Read more: http://newsfeed.time.com/2011/11/09/jerry-sandusky-scandal-seven-key-players-in-the-penn-state-abuse-case/#ixzz1dPKM0Vjr

  19. Tom Ganley
    Posted Nov 10, 2011 at 7:59 PM | Permalink | Reply

    The Inquiry was ‘politics as usual’. Covering for a child rapist for political reasons? Someone that will go out and do it again?

    There isn’t a word or phrase to describe that.

  20. DGH
    Posted Nov 10, 2011 at 8:09 PM | Permalink | Reply

    While Spanier was clearly holding the helm lightly in both instances, the similarities otherwise quickly diverge. Your post walks that line carefully. The comments however aren’t so carefully crafted.

    To wit, Steve E writes, “I think that this Paterno incident will be viewed with more gravitas over the next five years than what has or will happen with Mann.”

    The current situation relates to alleged abuse and rape of children. That certainly trumps arrogance, alleged academic misconduct and alleged willingness to circumvent freedom of information laws.

  21. Posted Nov 10, 2011 at 8:10 PM | Permalink | Reply

    We’re safe! Back in the days, Lasaga was no CO2 skeptic! ;-)

  22. Ripantuck
    Posted Nov 10, 2011 at 8:50 PM | Permalink | Reply

    I made the comment yesterday before this post by Steve and I will repeat it now.
    After giving the new administration (President)time to orient himself/herself to the new position, it would be a good idea to send a letter respectfully asking that then Mann inquiry be revisited. I suspect that there will be a brand new attitude towards finding staff people innocent based on the success in bringing money to the University.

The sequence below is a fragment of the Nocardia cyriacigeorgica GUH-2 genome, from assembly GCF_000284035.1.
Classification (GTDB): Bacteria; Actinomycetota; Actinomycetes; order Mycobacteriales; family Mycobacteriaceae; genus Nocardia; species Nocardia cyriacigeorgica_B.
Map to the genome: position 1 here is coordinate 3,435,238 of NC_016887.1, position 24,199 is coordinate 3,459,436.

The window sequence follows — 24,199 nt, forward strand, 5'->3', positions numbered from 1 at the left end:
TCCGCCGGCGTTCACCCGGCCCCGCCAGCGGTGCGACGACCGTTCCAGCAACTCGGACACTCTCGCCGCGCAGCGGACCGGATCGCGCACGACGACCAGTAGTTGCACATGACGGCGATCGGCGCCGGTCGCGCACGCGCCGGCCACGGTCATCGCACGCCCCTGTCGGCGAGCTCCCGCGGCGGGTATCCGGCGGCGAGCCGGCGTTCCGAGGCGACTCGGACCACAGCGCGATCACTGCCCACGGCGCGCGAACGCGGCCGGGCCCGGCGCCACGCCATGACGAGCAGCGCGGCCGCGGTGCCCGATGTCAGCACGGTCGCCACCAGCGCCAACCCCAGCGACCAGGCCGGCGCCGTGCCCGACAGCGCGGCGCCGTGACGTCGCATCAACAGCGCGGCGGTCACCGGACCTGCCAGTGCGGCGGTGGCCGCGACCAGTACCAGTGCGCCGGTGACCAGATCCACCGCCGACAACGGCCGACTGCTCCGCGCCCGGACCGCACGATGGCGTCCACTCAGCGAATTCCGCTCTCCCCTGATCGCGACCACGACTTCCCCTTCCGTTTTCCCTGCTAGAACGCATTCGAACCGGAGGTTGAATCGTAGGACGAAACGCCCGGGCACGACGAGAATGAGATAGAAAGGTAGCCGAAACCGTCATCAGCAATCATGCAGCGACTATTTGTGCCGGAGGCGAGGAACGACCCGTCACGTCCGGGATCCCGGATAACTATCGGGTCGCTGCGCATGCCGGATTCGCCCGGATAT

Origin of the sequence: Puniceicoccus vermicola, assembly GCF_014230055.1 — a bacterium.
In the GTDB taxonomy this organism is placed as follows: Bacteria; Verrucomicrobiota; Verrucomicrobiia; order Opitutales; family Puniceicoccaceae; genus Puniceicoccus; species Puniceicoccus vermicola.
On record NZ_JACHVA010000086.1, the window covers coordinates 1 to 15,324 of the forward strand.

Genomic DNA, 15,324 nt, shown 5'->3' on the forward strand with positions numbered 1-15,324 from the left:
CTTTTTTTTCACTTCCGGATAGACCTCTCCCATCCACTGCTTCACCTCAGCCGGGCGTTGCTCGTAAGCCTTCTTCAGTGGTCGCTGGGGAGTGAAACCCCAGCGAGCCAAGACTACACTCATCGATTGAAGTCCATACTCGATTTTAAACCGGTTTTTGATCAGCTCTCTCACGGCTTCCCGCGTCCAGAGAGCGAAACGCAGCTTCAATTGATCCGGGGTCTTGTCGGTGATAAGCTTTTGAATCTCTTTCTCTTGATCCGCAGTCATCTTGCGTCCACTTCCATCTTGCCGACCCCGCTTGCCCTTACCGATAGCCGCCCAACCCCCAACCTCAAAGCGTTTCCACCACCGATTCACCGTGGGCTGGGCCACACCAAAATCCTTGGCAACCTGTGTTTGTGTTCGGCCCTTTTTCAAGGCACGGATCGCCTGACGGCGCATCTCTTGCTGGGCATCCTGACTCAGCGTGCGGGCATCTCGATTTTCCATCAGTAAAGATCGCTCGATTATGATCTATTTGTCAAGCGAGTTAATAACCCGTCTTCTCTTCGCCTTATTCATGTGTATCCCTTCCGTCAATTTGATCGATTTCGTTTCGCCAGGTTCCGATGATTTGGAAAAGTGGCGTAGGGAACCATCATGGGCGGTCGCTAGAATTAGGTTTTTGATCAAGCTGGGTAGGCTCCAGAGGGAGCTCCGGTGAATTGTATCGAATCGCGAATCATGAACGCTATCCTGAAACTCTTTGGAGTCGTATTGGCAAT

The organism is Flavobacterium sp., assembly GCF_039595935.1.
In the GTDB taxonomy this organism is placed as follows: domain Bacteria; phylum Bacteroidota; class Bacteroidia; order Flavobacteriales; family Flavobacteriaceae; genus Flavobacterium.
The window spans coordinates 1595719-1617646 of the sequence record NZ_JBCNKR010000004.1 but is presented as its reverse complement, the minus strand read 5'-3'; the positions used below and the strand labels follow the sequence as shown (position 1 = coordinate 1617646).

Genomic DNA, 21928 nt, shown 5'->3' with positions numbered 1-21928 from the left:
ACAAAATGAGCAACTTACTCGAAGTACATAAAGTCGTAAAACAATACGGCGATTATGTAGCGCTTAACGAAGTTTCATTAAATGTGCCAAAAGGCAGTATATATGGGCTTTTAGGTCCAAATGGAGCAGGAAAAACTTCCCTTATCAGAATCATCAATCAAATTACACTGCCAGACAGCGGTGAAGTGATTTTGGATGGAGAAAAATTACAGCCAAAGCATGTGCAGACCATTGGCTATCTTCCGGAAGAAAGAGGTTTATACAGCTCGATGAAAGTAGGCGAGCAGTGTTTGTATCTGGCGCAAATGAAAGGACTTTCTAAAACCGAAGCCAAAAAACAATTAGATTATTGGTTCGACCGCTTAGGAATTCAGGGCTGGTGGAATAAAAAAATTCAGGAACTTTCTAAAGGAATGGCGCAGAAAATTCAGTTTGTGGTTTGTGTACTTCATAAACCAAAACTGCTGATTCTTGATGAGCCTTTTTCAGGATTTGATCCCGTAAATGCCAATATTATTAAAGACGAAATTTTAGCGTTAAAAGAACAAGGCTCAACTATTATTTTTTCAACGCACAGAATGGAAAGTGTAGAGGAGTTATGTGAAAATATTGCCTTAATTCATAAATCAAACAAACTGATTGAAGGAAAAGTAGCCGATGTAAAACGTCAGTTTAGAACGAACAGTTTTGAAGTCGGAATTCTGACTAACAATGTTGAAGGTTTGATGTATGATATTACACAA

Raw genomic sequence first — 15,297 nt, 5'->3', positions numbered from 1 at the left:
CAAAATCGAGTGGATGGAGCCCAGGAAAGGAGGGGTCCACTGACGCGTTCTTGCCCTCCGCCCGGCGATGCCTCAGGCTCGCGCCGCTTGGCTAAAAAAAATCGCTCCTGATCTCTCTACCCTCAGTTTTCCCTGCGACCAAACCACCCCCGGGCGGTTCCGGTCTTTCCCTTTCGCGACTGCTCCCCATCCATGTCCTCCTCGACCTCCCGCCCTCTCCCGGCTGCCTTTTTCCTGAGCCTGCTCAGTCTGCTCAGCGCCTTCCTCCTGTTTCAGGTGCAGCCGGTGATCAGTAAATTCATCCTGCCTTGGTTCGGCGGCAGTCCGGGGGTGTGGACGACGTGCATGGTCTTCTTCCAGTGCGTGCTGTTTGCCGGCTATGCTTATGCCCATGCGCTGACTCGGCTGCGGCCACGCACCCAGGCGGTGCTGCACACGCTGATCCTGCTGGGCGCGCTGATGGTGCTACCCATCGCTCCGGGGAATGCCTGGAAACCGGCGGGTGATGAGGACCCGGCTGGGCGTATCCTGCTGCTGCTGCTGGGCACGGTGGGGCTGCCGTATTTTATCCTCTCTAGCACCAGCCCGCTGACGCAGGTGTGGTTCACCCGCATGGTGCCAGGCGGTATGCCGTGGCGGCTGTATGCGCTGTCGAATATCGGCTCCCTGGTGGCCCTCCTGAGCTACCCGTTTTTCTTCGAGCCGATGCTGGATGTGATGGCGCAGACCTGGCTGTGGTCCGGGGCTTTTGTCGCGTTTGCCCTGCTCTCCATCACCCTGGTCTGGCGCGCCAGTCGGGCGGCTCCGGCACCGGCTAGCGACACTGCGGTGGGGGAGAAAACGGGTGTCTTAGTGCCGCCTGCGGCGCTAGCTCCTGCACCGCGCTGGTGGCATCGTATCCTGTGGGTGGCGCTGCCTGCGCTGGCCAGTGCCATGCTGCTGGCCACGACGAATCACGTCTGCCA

I am thinking of a letter signed by respected academics from many countries as well as experts such as Steve and Anthony, etc.
    Rip

    • chilipalmer
      Posted Nov 11, 2011 at 11:56 PM | Permalink | Reply

      11/11/11 NY Times article “Penn State Has Exemption From Disclosure Law,” NY Times, Ken Belson. Penn State is among several universities in the state exempt from most disclosure laws. Current law was updated in 2008: “But the public’s access to e-mails, phone records and other potentially critical evidence is restricted because Penn State has a special exemption from having to disclose a host of information that state agencies and many other state universities are forced to divulge under Pennsylvania’s Right to Know Law.” If any help, Penna. Gov. Tom Corbett pushed Penn State on recent firings, he convened grand jury in 2009 as Pa. Atty. Gen., has long known what was going on there and was very unhappy with management stalling, failure to lead.

      • Posted Nov 12, 2011 at 6:07 AM | Permalink | Reply

        11/11/11 NY Times article… Penn State is among several universities in the state exempt from most disclosure laws.

        That surely deserves flagging.

  23. Bob Moss
    Posted Nov 10, 2011 at 9:01 PM | Permalink | Reply

    Gary C. Schultz, the senior vice president for finance and business, and Athletic Director Tim Curley have both been charged with perjury, a felony, in addition to failure to report a violation of the Child Protective Services Law.